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Combustion-Timing Control of Low-Temperature Gasoline Combustion (LTGC) Engines by Using Double Direct-Injections to Control Kinetic Rates

General Motors LLC-Jeremie Dernotte
Sandia National Laboratories-Gerald Gentz, Chunsheng Ji, Dario Lopez Pintor, John Dec
Published 2019-04-02 by SAE International in United States
Low-temperature gasoline combustion (LTGC) engines can provide high efficiencies and extremely low NOx and particulate emissions, but controlling the combustion timing remains a challenge. This paper explores the potential of Partial Fuel Stratification (PFS) to provide fast control of CA50 in an LTGC engine. Two different compression ratios are used (CR=16:1 and 14:1) that provide high efficiencies and are compatible with mixed-mode SI-LTGC engines. The fuel used is a research grade E10 gasoline (RON 92, MON 85) representative of a regular-grade market gasoline found in the United States. The fuel was supplied with a gasoline-type direct injector (GDI) mounted centrally in the cylinder. To create the PFS, the GDI injector was pulsed twice each engine cycle. First, an injection early in the intake stroke delivered the majority of the fuel (70 - 80%), establishing the minimum equivalence ratio in the charge. Then, a second injection supplied the remainder of the fuel (20 - 30%) at a variable timing during the compression stroke, from 200° to 330°CA (0°CA = TDC-intake, 360°CA = TDC-compression) to provide controlled…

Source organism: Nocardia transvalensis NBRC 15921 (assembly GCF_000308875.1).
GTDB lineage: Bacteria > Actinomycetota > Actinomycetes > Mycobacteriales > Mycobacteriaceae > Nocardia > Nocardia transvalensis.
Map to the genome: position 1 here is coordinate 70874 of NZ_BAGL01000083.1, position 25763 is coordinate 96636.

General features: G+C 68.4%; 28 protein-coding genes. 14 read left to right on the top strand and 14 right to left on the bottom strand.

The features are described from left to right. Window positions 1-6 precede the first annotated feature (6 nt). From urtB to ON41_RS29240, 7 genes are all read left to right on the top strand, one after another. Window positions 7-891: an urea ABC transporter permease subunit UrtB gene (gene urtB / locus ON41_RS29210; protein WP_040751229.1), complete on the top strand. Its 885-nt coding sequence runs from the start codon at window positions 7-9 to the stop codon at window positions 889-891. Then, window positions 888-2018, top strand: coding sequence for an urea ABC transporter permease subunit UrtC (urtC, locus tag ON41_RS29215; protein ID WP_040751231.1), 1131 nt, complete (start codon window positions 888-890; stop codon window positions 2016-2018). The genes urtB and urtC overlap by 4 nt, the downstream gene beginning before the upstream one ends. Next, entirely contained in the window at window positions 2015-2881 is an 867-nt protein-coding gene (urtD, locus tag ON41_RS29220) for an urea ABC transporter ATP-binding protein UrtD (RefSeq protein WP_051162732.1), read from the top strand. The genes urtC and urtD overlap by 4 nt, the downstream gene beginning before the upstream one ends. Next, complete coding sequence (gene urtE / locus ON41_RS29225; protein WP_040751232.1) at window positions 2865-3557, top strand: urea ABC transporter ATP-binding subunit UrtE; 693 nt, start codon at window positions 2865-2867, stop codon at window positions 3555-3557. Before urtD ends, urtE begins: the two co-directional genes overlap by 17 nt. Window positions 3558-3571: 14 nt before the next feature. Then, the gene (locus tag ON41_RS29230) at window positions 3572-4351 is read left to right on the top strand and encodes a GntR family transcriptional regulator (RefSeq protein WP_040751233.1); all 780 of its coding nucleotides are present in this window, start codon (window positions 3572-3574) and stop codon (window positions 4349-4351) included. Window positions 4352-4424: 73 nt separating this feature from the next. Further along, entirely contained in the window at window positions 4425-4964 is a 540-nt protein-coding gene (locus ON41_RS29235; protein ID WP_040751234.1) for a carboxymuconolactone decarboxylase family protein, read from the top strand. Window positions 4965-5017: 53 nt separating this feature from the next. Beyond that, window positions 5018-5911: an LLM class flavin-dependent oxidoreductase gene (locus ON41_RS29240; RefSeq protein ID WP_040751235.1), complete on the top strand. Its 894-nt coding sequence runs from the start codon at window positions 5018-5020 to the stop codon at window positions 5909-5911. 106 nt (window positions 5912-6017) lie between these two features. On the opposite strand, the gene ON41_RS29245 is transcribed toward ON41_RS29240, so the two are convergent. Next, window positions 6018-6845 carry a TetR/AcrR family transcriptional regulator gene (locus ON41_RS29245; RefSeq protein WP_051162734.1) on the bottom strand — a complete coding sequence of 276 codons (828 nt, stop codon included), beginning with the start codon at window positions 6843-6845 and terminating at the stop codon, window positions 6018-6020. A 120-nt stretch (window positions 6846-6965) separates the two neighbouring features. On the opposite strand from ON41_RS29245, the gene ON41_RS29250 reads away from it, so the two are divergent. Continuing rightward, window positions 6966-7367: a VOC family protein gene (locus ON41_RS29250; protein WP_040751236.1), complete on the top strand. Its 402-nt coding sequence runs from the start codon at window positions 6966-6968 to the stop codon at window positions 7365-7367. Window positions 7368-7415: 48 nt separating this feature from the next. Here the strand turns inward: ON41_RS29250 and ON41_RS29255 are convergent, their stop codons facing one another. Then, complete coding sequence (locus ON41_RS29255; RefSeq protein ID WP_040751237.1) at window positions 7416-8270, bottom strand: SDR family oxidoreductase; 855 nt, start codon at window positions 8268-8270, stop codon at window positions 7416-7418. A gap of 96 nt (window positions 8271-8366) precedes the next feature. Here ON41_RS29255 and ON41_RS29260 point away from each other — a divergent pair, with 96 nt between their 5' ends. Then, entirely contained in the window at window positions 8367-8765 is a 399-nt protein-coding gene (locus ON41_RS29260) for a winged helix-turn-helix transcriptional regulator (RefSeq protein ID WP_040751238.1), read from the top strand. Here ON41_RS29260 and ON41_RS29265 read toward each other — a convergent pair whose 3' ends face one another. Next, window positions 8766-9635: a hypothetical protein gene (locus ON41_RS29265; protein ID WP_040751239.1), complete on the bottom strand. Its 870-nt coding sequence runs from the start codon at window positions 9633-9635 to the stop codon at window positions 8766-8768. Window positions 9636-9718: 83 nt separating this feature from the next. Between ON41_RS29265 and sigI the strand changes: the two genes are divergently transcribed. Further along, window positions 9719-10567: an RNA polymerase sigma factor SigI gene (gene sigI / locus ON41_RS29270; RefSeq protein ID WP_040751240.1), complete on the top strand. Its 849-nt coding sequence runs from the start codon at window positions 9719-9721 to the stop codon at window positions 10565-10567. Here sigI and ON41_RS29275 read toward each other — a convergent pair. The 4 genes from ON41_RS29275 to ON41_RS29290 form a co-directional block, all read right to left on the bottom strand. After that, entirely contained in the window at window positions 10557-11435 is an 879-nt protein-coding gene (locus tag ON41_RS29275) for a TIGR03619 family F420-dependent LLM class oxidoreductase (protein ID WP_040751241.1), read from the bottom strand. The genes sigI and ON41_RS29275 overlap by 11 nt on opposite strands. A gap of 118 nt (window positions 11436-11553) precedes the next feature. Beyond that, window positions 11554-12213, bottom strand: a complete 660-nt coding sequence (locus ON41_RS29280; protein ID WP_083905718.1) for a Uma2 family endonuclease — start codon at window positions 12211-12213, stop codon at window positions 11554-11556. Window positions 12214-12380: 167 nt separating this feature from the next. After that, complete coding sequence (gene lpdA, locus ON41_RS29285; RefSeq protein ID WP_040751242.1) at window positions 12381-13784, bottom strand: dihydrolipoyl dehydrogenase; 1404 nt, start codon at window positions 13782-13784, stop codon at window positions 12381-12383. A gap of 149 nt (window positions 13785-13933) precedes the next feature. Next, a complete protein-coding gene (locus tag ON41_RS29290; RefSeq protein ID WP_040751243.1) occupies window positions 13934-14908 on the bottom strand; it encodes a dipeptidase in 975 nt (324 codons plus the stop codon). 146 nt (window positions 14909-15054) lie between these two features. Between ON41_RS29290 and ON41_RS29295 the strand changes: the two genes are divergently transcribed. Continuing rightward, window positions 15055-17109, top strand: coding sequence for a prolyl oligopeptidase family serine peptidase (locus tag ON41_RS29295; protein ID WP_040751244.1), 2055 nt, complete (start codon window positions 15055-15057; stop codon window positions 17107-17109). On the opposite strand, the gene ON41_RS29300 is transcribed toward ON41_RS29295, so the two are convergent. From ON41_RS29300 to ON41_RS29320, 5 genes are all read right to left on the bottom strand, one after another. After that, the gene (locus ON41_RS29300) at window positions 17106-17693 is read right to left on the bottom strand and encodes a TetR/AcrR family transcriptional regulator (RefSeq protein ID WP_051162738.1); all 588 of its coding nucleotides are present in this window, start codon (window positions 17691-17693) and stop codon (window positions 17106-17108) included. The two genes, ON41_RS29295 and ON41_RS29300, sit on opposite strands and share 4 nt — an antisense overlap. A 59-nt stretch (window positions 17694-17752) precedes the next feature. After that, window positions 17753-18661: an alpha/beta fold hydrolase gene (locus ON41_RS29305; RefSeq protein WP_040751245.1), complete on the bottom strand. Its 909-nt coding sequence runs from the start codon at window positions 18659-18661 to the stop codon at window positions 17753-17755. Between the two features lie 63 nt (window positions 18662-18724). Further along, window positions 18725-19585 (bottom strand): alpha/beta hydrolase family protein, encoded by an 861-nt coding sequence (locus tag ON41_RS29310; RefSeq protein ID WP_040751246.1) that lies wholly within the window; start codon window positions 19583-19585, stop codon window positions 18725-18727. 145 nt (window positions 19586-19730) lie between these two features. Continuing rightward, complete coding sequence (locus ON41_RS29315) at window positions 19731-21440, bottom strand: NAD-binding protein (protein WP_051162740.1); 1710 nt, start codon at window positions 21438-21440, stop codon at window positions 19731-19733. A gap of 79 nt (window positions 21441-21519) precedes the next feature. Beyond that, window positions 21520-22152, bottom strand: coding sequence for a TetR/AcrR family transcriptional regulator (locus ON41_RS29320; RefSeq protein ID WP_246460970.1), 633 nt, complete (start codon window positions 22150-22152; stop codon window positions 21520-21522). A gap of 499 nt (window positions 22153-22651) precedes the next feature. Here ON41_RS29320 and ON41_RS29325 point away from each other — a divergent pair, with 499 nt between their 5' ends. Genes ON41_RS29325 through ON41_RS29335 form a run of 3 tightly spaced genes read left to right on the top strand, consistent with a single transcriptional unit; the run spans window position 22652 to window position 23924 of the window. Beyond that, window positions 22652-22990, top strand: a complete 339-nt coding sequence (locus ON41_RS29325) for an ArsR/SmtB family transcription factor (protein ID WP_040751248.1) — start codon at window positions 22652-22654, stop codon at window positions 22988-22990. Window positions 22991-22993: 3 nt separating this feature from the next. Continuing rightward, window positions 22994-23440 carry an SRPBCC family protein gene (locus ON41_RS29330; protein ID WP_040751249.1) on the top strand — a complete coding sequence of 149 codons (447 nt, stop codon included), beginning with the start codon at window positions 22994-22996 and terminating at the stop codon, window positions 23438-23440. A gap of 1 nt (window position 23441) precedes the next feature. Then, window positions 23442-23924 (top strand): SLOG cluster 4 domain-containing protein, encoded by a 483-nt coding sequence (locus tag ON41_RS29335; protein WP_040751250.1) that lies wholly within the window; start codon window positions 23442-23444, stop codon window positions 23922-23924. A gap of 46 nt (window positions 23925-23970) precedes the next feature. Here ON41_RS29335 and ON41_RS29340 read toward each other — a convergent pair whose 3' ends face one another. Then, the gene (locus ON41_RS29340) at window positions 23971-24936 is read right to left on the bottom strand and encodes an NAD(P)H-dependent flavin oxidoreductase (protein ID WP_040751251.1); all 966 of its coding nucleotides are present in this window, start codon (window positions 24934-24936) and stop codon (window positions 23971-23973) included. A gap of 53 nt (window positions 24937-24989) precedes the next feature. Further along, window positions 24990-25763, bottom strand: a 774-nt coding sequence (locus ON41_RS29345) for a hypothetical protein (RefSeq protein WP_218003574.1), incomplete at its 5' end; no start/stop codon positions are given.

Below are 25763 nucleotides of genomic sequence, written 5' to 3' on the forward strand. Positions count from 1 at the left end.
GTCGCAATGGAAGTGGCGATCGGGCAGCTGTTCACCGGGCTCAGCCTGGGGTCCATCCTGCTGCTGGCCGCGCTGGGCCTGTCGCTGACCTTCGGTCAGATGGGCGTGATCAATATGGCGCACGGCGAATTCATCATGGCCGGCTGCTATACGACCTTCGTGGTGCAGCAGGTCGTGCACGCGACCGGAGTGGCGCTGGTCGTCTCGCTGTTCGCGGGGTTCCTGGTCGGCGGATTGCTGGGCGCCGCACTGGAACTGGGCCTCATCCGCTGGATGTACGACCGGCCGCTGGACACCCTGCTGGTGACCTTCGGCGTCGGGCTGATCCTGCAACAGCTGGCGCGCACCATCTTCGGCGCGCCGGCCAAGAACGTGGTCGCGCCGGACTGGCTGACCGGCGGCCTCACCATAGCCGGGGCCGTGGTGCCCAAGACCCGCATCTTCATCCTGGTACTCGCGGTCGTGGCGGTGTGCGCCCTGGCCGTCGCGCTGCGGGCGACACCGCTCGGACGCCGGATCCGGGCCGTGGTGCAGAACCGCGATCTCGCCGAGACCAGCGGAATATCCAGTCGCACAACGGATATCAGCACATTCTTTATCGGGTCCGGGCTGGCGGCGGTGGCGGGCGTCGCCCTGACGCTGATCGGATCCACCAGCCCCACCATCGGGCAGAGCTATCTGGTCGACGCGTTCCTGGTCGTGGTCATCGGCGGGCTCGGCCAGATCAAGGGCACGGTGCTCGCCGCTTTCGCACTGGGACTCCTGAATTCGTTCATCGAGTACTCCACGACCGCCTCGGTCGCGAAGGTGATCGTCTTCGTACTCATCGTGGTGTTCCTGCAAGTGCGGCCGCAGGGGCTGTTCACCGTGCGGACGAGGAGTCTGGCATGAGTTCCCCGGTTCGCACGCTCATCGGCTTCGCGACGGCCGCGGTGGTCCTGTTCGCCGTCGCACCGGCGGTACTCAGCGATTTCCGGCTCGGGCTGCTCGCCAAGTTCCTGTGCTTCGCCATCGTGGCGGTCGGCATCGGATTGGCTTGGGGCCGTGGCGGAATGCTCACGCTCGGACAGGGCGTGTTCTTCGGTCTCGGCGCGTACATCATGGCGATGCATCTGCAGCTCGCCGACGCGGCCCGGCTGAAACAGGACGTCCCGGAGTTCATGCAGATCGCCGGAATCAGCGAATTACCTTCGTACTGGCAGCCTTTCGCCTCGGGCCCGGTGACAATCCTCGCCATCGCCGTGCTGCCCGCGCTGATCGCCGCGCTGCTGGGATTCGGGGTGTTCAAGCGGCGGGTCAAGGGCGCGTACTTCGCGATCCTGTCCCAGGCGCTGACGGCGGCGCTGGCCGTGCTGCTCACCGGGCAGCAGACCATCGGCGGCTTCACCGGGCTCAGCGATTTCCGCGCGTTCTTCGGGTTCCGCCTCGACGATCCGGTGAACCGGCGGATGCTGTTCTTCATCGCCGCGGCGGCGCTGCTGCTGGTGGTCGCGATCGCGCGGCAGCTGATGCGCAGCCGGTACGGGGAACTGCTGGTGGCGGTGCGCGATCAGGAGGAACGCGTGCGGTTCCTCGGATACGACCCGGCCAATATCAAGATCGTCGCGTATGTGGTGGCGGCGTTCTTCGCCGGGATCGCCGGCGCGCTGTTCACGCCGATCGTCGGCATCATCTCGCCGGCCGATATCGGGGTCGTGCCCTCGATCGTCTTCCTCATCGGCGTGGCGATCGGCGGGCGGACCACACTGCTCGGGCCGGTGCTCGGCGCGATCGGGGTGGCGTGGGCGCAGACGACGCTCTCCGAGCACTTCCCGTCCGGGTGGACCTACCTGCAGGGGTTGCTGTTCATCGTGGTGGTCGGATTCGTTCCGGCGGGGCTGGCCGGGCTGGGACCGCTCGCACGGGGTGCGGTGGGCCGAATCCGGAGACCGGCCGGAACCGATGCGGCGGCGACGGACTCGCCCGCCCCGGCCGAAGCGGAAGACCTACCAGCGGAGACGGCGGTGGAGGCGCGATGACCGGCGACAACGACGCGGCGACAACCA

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Refining Measurement Uncertainties in HCCI/LTGC Engine Experiments

Lawrence Livermore National Laboratory-Guillaume Petitpas, Russell Whitesides